Tag Archives: sound of music

Five Ways To Stay Positive While You Move

Every Wednesday I offer tips for adulthood.

We’re moving in exactly one week. And so I’m pretty single-minded right now. When I’m not actually doing something connected to the move, I’m thinking about the move.

I’ve fessed up before to just how very much I hate moving. (Some would say irrationally so. I name no names.) But I’m also trying to take my own advice from last week’s volcanic ash crisis and remind myself that “Ce n’est pas gràve.”

And it really isn’t all that “gràve.” In fact, there are a lot of positives that emerge when you move house and they aren’t just the simple pleasures of decluttering.

In that spirit, here are five ways to stay upbeat during a move:

1. Reconnect with your kids’ childhood. One of Gretchen Rubin’s four splendid truths is that “The days are long but the years are short.” She employs this principle to capture what it’s like to be a parent:  how those long, seemingly endless days of reading Good Night, Moon and potty-training dissolve – overnight – into adolescence. Her point is that you really need to savor your kids’ childhood while it lasts because while it may feel long in the day to day, it’s actually fleeting. (I had this same realization last year while re-reading Peter Pan with my daughter.)

Moving helps you to savor their childhood. Because of the many things you unearth as you re-open those frightening storage containers that you hid in the depths of your closet when you first moved in are the myriad art projects, report cards, essays and birthday cards that your kids have done over the years. My own favorite was a picture that my son drew when his (quite progressive) nursery school did a unit on Martin Luther King. I’d forgotten all about this picture, which used to hang above the desk in my old office. It depicts a sort of Monsters, Inc.-style version of MLK addressing an audience with a disproportionately large microphone while saying “I hope that one day Black people and White people can be friends.” Priceless.

2. Reconnect with your own past. You may not have any kids. But you’ll still be forced to take a trip down memory lane as you yank stuff out  of those dusty old cupboards. I found a pair of my father’s orthopedic shoes. He left them here on his last visit to London in October of 2008. We saved them so that we could give them back to him on his next visit. But he never came back. He died, suddenly, of a heart attack in March, 2009. Back when he was alive, I hated those shoes. They were large and clunky and a visible reminder that the body of a man who used to take jump shots in our driveway well into his 50s was slowly giving out on him. (It ended up giving out on him much more quickly than we expected.) But seeing those shoes again actually made me happy. They were a tangible reminder of his presence in our lives. And I needed that.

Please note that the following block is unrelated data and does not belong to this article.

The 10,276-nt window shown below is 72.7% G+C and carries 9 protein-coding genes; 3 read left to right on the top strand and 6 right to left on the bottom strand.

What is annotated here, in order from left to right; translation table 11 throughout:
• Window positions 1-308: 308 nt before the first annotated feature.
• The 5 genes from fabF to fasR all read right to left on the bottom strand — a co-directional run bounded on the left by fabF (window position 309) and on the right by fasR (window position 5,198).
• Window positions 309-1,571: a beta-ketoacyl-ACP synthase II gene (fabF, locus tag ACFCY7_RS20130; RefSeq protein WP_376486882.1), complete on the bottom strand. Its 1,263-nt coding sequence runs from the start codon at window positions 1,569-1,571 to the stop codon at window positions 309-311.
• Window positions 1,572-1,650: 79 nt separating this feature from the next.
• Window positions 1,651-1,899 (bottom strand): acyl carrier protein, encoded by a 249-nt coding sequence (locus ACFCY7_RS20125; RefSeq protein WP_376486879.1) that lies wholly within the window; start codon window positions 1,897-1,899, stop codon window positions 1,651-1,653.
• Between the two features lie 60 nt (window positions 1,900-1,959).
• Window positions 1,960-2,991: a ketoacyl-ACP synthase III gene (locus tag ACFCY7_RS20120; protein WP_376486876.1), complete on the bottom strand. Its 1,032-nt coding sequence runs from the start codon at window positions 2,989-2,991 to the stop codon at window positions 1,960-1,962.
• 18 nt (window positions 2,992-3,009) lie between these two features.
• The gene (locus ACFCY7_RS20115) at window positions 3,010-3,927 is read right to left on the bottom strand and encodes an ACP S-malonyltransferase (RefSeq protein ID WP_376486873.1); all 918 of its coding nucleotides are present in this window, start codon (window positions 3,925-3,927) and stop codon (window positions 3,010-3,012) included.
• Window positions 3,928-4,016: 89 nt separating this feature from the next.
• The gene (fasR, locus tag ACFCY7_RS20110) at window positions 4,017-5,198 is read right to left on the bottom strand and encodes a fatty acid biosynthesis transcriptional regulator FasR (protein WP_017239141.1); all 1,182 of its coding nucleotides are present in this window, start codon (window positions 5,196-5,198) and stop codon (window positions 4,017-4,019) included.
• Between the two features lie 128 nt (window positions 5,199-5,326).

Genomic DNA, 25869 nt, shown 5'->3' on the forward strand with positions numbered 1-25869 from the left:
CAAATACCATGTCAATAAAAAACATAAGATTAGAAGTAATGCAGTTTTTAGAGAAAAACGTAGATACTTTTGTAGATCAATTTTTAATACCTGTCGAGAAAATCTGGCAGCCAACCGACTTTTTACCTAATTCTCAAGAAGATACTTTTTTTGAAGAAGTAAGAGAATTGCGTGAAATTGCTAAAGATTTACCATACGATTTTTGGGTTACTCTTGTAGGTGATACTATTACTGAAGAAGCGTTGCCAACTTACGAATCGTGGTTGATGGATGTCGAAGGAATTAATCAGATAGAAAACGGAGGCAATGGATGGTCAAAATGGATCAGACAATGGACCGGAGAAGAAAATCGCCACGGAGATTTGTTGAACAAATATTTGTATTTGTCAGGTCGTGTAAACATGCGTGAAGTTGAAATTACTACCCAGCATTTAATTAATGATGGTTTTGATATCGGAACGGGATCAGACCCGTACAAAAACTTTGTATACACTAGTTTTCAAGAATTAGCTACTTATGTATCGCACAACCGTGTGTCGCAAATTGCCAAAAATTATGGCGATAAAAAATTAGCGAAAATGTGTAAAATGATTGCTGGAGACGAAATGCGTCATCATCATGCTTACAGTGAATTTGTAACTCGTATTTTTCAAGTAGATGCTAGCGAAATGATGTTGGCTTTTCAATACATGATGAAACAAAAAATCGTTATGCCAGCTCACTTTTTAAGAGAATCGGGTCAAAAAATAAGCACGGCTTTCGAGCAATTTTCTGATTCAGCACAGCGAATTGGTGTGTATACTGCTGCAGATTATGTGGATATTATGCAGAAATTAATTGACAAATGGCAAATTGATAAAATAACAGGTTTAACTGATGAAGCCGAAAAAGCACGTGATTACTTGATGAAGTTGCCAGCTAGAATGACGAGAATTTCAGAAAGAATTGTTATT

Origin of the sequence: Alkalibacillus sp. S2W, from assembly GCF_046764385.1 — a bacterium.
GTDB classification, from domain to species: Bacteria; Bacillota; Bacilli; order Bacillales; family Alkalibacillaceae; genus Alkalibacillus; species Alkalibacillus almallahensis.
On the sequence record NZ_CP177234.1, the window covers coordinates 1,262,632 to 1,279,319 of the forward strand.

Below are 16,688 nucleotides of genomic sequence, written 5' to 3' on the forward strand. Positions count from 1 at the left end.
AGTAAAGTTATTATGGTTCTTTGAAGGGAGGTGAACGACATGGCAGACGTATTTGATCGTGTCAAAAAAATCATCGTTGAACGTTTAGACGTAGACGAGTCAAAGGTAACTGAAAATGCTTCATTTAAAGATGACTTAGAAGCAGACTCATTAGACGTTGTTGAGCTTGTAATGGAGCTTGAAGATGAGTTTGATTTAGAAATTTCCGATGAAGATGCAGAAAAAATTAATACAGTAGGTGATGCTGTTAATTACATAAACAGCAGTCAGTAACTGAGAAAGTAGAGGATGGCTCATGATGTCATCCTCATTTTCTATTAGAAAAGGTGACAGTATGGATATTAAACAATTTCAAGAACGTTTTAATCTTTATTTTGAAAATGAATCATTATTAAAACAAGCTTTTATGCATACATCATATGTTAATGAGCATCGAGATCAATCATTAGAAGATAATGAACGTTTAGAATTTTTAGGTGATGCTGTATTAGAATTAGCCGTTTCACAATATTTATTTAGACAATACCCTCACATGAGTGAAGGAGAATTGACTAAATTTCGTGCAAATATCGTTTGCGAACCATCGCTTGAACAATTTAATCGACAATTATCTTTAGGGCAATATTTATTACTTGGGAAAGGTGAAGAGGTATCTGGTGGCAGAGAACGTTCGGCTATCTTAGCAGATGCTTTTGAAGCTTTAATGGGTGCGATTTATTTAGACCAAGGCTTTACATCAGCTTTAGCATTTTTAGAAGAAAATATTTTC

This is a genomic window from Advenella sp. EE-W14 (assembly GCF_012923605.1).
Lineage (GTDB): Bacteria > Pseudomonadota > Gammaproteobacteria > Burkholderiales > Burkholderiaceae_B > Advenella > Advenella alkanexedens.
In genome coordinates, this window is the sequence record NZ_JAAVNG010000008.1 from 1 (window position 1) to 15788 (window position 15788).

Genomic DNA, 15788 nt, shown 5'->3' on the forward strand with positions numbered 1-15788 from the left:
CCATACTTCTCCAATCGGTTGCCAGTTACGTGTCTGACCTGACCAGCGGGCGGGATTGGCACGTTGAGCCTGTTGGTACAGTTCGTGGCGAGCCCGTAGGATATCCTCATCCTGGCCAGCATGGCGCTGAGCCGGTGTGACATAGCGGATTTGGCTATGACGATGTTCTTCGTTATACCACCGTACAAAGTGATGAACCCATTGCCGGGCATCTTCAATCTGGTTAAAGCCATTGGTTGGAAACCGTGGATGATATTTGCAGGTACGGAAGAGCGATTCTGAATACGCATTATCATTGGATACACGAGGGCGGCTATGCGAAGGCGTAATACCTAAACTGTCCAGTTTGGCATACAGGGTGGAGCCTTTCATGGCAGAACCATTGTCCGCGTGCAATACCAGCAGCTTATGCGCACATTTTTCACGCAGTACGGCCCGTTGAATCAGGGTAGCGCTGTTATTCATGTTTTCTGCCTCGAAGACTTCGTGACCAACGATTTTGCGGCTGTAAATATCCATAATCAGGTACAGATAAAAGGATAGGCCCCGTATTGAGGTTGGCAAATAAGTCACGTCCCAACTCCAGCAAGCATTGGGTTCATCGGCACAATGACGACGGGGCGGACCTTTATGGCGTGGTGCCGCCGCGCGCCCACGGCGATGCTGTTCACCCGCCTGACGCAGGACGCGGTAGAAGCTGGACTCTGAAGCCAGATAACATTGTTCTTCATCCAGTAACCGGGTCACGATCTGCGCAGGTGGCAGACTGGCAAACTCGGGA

3. Allow yourself to let go of the *shoulds*. I’ve written before about how many of us go through life tethered to an endless list of things that we feel we ought to be doing, yet never quite manage to accomplish: making photo albums, reading the Bible, joining a gym. During the course of going through my files the other day, I came across some notes from a Hebrew class that I took while pregnant with my son and which I’ve schlepped around with me for (gulp) ten years. The thought was that some day I’d get my act together and really learn Hebrew. Well folks, I still haven’t let go of the goal of figuring out my relationship to Judaism. But I think that I’ve finally acknowledged to myself that despite my best intentions, that process will not entail learning Hebrew (a least for the foreseeable future.) Toss. Ditto my hopes of ever actually using that over-sized fish poacher that we got for our wedding. After twelve years doing noble service as a de facto spice rack, I think it’s finally time for me to dispatch that particular item from our lives. Phew.

4. Imagine new vistas literally and figuratively. One of the most exciting things about moving is that it offers the prospect of a whole new neighborhood to discover. There will be new cafés, new book stores, new dry cleaners – not to mention new neighbors!  I love change so imagining these things is always a way to motivate myself when I just don’t feel like calling the Gas company to request new service or whatever arduous task lies at hand. It’s a bit like singing My Favorite Things from The Sound of Music, if you’ll forgive the cheesy Musical analogy. And change in one’s physical scenery can also furnish a new take on life psychologically. Out with the old and in with the new, and all that good stuff. I really believe that.